A Message To The Person Who Stutters
This is a special message to the person who stutters.
It expresses our orientation to your problem.
When individuals are under stress they get tense. The
tension can be measured. Electrodes can be attached to the muscles and
sent to an appropriate measuring instrument. When this has been done in
the past, it has been observed that some people get more tense than others
and that everyone seems to have a spot on the body where they focus their
tension. This spot is called the Target Area. People are born with it,
and sometimes it is inherited.
The five most common Target Areas for people are the
muscles of the shoulders, the abdominal wall, the face, the hands,
and the lower back. Most people, under conditions of stress, tend to focus
tension at one of these five areas. But in addition to these, there are
a group of other Targets, affecting small percentages of people. One of
these, affecting two and a half percent of the people in the world, are
the muscles in and around the vocal cords.
It is our contention, derived from the results of many studies, that all people who stutter come
from this two and a half percent subpopulation. In other words, people
who stutter are born with a Target Area at their vocal cords; people who
stutter are born with the tendency to get "all choked up" when under conditions
And when they are young, usually between two and eight, and under some condition of stress (like having a new baby
brother born, starting school, parents getting a divorce, moving to a new
neighborhood, having to rush to get a word in edgewise, learning to speak their language at the rates with which they hear their parents
speaking that language) - whatever the stress is, is not too important,
but what is important is that on a particular day there be enough stress
present, focusing enough tension at the cords, that as they begin to speak
their vocal cords lock.
When this happens they can't speak and so they begin
to struggle to release the lock. The struggle becomes a habit and it's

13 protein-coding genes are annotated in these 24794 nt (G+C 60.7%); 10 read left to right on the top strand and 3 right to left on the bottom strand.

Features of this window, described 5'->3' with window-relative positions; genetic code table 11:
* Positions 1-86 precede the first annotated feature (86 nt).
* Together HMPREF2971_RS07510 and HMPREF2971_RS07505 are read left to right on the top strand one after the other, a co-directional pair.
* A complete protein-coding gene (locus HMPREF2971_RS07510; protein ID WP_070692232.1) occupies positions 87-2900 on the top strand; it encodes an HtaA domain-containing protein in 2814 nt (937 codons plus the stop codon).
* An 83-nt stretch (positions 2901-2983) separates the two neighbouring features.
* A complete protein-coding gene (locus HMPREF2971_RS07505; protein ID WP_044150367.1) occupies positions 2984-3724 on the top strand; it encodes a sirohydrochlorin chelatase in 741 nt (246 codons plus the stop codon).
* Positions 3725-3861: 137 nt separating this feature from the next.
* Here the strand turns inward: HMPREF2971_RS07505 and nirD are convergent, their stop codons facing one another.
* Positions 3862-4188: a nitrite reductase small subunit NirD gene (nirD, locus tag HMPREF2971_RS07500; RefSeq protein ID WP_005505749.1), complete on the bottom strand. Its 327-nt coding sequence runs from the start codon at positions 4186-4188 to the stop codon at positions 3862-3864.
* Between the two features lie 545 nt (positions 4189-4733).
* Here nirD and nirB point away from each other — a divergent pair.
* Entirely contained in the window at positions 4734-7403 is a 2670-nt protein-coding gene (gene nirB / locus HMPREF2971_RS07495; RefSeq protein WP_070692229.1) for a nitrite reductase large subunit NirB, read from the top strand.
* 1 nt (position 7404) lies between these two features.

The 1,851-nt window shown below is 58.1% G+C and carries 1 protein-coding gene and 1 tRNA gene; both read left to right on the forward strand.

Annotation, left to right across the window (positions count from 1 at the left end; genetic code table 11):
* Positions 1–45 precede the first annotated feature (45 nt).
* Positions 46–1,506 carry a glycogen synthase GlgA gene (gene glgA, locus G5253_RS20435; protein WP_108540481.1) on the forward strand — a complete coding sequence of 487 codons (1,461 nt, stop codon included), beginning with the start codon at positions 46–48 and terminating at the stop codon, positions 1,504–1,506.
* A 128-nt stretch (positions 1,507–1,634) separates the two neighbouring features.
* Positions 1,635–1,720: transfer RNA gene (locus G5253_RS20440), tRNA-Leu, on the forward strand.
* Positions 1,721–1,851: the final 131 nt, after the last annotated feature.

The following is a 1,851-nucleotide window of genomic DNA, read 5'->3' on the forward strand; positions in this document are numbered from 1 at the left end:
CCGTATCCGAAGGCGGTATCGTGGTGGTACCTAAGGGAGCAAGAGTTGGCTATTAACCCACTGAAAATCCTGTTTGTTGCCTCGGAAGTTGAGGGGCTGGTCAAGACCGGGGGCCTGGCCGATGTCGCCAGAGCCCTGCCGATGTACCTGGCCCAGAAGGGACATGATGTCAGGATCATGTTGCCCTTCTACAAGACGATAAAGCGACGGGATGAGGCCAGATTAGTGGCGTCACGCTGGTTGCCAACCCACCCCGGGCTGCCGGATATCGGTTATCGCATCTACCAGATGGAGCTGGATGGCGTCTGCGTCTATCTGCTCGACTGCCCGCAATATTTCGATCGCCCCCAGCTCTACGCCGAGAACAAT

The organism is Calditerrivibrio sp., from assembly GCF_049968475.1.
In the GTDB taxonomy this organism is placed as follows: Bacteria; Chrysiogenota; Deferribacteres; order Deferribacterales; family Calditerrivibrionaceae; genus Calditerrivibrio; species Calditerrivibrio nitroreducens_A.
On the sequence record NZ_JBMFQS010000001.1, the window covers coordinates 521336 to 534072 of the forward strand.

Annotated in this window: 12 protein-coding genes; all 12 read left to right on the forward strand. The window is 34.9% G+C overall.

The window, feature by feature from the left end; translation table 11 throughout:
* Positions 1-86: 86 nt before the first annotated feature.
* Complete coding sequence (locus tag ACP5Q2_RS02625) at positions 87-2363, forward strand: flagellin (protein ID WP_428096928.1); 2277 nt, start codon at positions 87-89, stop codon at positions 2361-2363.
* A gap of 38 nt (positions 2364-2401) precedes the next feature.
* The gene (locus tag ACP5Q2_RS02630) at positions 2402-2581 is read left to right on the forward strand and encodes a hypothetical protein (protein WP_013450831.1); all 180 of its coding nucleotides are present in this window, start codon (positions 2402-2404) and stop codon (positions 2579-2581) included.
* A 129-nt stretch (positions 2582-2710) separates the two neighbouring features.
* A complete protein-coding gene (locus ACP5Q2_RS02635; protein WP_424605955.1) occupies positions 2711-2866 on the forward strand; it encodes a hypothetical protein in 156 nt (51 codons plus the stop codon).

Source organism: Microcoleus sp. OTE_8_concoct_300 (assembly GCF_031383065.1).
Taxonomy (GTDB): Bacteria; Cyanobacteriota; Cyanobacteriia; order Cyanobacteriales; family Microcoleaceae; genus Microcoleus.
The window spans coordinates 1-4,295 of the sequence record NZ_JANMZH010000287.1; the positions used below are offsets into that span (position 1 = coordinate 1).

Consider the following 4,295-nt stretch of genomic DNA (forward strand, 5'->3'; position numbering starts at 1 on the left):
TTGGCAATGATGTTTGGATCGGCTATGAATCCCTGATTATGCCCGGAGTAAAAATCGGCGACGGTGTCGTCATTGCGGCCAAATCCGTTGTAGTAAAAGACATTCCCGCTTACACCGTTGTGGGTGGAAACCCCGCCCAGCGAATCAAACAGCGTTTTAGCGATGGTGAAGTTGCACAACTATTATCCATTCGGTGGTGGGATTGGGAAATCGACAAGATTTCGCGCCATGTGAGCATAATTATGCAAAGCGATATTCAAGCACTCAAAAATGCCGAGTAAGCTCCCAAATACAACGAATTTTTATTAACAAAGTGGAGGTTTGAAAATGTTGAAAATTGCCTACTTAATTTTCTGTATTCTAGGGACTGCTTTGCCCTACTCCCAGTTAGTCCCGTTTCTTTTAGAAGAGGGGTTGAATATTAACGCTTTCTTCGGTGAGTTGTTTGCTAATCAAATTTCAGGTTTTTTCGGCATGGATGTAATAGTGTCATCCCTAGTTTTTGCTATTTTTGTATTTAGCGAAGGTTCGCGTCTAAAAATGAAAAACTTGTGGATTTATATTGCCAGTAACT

what the world sees and hears and calls stuttering. So stuttering is learned struggle behavior, learned in childhood to release a child
from an inborn, often inherited, tendency to lock their cords when under
conditions of stress.
As they get older the original stresses disappear.
They are replaced with new stresses. There are three particular stresses
that people who stutter suffer from: feared sounds, feared words, and feared
speaking situations - and now, in response to these stresses, they lock
their vocal cords and fire off their stutter reflex. Or, instead of letting
that happen, they learn to substitute easy-to-say words for difficult ones,
or learn to use starters to get their vocal cords vibrating, or remain
silent, or learn simply to avoid difficult speaking situations altogether.
Often they become so good at these avoidance behaviors
that many people do not know they have a problem. They become "closet stutterers."
But most of the time they display a combination of both avoidance and struggle.
The key to dealing with the problem is not to treat the stuttering
or the avoidances (that's conventional speech therapy) but instead
to treat the trigger for the stuttering - the locking of the vocal
cords. If this can be accomplished, speech invariably emerges fluent. See The NCS Model of Stuttering, better
yet, read Stutter No More or watch the video.
The National Center For Stuttering: 1-800 221-2483